Just like the ballplayers on the Syracuse Mets' roster, team broadcaster Evan Stockton wants to make the major leagues, too.

Everyday Stockton comes to the ballpark working on his game. In the press box at NBT Bank Stadium, when the Mets are home, and the eight different International League ballparks who Syracuse will play in this season, not to mention the game-day prep done at home and in hotel rooms on the road, Stockton does his research.  Everything on players coming and going throughout the Mets' minor league system, it's Stockton's job to keep up with transactions.

Stockton, a 2018 Syracuse University graduate, wants one of the limited MLB radio and TV broadcaster positions. So do many, many others.

The deep rooted baseball fan in Stockton is the driving force towards his goal.

" I first fell in love with baseball as a kid," says Stockton who is from the Greater Detroit area.  "I used to listen to Ernie Harwell (the late longtime Tigers hall of fame broadcaster) on the radio.  I remember when I was five-years-old, my mom and nana had Ernie on the radio; locked in. Hearing him left such an impression on me."

Working his way up the minors remains in play for Stockton.

Calling games in the Cape Cod Baseball League for the Chatham Anglers, Auburn Doubledays (30 miles distance from NBT Bank Stadium), and Midwest League's Fort Wayne (IN) Tincaps (High-A affiliate of the San Diego Padres), have been baseball stops that have progressed Stockton's learning curve to Syracuse. Just like the players in Syracuse, Stockton is one step, one call away, from having his ticket punched for MLB duty.

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Since the minor leagues began their season back on April 5, Stockton's days and nights are all consumed with learning. Included in the many cities Syracuse travels to this season (while keeping a keen interest on the Mets' play on the Major league level) , Stockton is to familiarize himself with affiliates in Charlotte (NC), Rochester NY), and Worcester (MA).

With Syracuse sporting a 37-47 win-loss record heading into this week's six-game homestand with the visiting Jacksonville Jumbo Shrimp (Miami Marlins' Triple-A affiliate), the Mets are eight games behind the International League East division leader Durham Bulls.  Winning is a priority at all levels of baseball, but equally is player development. This is what the minors do - improve in one's skills.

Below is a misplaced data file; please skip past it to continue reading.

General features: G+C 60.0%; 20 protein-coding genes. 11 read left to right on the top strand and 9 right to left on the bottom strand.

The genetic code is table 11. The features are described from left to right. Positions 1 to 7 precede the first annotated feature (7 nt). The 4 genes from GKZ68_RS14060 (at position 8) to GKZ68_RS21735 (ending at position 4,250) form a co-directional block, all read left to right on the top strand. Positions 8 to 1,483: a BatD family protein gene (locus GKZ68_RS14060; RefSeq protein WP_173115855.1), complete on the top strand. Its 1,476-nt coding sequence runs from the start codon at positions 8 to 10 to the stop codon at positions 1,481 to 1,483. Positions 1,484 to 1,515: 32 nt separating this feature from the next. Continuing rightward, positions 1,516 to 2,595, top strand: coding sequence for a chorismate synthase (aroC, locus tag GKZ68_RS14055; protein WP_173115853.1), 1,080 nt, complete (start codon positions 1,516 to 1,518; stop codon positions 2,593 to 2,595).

The emphasis is on progress.

Stockton knows Syracuse's Travis Blankenhorn leads the club with a 2.77 batting average. He can tell you with out pause that Daniel Palka is tops on the club with 49 RBIs, has 16 home runs, and has scored 40 runs.  Statistics, for broadcasters, are what bats and gloves are to down on the field to players.

Listening to Mets games, either on WSKO Radio - 1260 The Score or when watching Syracuse games televised on MiLB TV, Stockton is not only informing his audience on what's taking place on the field, but that he and Tricarico are having fun, in doing so.

During a recent seven games in six days road trip to Buffalo, with a July 5 off day, the Syracuse broadcast duo made the six-hour round trip drive to Pittsburgh, to take in a New York Yankees - Pirates game at PNC Park. Viewers and listeners on Syracuse Mets' social media outlets were also entertained on what the duo 's opinions on where the best chicken wings (Bar-Bill Tavern  Buffalo area) are on the road, and also told during the Go With Dunkin' reports their opinion on visiting a local casino.

Stockton is all about keeping it light, but always on point, while speaking into a microphone.  The easiness displayed during Syracuse broadcasts can be linked to Stockton and Tricarico knowing each other while students at SU.  Either listening to Syracuse games at the ballpark or at home, the duo grow on listeners as two trusted friends having a conversation about baseball.

Along with being drawn to Tigers baseball listening to their trusted broadcaster Harwell , Stockton smiles as he remembers his first visit to Detroit's former home ballpark - Tiger Stadium.

" I was four-years-old, and it was the last year of the ballpark," Stockton explains.  " I went with my dad and Uncle Robert for a game with the Yankees.  The green grass, the lights on at night, looking around the support beams, I thought that was great."

It's refreshing to hear Stockton say that he never takes his broadcasting positions for granted. He truly values his favorite medium because, as Stockton puts it, radio is the only job where you can have a true relationship with your audience. This was his experience as a child, while riding with his family north of Detroit to their cabin, always with an ear at the car radio on how the Tigers did the day before.

Perseverance might be Stockton's number one occupational adversary.  So far, the time invested in baseball is returning favorable responses.  Baby steps up the ladder of leagues and relationships earned have Stockton knocking on MLB's front door. Until answered, Stockton continues working on his game above the field - based in Central New York.

Kristine Bellino, WIBX
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Don Laible is a freelance sportswriter from the Mohawk Valley, now living in Florida. He has reported on professional baseball and hockey for print, radio, and on the web since the 1980's. His columns are featured weekly at WIBX950.com. Don can be contacted via email at Don@icechipsdiamonddust.com. 

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